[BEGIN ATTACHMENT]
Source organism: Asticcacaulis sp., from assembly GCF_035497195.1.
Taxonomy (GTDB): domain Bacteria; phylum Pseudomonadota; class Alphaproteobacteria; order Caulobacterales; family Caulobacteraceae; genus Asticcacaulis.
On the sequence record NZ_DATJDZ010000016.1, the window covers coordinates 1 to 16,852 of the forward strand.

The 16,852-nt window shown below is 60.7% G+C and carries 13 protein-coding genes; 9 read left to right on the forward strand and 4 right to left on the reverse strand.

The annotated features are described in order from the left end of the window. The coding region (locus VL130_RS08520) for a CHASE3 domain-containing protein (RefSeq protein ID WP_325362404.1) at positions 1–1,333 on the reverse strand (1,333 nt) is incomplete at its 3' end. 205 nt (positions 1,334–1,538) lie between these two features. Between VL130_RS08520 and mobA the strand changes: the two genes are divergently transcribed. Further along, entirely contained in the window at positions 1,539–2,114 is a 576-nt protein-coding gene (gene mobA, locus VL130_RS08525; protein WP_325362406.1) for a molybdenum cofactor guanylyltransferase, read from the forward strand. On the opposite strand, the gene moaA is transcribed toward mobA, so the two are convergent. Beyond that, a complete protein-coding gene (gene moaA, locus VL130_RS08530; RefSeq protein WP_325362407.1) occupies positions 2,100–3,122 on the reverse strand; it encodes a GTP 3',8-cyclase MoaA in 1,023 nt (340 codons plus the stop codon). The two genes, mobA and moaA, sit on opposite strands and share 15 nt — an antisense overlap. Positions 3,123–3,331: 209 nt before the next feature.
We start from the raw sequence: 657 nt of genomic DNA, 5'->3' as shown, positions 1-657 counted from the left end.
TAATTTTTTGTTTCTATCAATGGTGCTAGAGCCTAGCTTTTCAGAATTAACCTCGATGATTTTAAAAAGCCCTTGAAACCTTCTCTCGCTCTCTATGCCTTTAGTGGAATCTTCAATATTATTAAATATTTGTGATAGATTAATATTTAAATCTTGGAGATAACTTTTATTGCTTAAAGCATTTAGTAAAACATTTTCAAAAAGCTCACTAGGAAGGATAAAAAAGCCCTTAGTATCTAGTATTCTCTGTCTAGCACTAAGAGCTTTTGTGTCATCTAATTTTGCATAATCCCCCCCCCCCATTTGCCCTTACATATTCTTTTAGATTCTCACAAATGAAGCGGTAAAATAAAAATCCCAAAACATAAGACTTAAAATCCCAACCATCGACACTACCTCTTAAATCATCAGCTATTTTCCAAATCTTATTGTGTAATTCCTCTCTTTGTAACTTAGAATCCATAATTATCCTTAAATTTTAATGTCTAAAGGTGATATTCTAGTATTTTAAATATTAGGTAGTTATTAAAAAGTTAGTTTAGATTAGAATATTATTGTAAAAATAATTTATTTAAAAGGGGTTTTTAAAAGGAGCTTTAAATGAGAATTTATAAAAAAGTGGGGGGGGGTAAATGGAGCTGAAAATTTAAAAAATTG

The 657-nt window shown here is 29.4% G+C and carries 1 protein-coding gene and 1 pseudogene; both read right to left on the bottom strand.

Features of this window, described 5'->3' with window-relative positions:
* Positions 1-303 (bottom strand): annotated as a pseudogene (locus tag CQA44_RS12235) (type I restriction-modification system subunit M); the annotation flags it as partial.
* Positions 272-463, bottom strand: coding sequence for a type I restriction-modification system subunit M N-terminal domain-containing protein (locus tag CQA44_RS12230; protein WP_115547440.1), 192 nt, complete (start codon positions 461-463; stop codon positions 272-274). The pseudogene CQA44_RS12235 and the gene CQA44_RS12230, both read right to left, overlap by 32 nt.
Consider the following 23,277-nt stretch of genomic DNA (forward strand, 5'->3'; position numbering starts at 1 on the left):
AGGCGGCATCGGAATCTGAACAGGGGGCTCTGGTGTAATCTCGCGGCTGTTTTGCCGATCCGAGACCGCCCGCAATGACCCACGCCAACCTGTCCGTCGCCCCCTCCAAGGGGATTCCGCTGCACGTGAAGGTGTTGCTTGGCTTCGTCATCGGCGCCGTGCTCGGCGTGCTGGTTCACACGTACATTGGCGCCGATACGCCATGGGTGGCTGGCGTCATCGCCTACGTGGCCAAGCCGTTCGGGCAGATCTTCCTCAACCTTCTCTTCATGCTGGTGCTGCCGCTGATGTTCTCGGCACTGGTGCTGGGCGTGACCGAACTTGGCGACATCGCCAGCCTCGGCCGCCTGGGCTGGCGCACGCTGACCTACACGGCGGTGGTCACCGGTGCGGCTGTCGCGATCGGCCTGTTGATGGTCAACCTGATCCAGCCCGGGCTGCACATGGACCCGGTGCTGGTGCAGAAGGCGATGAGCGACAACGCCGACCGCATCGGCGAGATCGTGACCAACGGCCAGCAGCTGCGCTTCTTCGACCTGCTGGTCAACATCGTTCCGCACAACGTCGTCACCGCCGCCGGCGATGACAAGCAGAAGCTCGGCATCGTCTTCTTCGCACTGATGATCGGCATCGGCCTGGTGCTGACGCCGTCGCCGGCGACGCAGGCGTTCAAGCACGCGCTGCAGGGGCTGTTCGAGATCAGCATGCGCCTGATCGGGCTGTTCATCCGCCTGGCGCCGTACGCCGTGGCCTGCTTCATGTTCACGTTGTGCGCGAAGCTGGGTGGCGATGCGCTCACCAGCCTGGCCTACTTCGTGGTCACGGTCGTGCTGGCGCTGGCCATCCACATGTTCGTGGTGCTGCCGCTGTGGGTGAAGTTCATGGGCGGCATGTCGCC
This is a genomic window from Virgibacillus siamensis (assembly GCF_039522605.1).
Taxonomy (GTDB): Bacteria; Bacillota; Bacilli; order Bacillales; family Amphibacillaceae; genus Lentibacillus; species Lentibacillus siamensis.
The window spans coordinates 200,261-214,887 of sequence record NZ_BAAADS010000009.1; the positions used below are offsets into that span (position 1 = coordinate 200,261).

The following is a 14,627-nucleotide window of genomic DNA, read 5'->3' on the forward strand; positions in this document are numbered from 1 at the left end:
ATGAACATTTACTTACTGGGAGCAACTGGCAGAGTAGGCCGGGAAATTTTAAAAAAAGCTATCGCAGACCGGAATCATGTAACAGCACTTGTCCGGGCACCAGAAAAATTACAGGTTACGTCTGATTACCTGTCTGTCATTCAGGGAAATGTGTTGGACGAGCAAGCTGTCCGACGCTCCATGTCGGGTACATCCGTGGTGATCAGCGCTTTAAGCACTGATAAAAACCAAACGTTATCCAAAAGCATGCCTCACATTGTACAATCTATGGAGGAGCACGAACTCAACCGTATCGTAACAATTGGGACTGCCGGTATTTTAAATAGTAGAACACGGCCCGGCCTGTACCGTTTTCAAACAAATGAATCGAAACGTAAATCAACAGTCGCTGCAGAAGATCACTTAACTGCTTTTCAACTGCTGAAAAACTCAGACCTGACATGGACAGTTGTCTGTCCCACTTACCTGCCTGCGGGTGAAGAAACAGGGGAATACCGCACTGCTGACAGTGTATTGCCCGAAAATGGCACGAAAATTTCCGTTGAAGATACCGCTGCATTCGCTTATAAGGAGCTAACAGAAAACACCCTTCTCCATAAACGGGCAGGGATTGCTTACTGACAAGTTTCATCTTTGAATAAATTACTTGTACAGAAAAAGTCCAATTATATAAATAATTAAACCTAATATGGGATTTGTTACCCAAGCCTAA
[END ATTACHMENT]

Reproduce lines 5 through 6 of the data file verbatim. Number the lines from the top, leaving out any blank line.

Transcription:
The annotated features are described in order from the left end of the window. The coding region (locus VL130_RS08520) for a CHASE3 domain-containing protein (RefSeq protein ID WP_325362404.1) at positions 1–1,333 on the reverse strand (1,333 nt) is incomplete at its 3' end. 205 nt (positions 1,334–1,538) lie between these two features. Between VL130_RS08520 and mobA the strand changes: the two genes are divergently transcribed. Further along, entirely contained in the window at positions 1,539–2,114 is a 576-nt protein-coding gene (gene mobA, locus VL130_RS08525; protein WP_325362406.1) for a molybdenum cofactor guanylyltransferase, read from the forward strand. On the opposite strand, the gene moaA is transcribed toward mobA, so the two are convergent. Beyond that, a complete protein-coding gene (gene moaA, locus VL130_RS08530; RefSeq protein WP_325362407.1) occupies positions 2,100–3,122 on the reverse strand; it encodes a GTP 3',8-cyclase MoaA in 1,023 nt (340 codons plus the stop codon). The two genes, mobA and moaA, sit on opposite strands and share 15 nt — an antisense overlap. Positions 3,123–3,331: 209 nt before the next feature.
We start from the raw sequence: 657 nt of genomic DNA, 5'->3' as shown, positions 1-657 counted from the left end.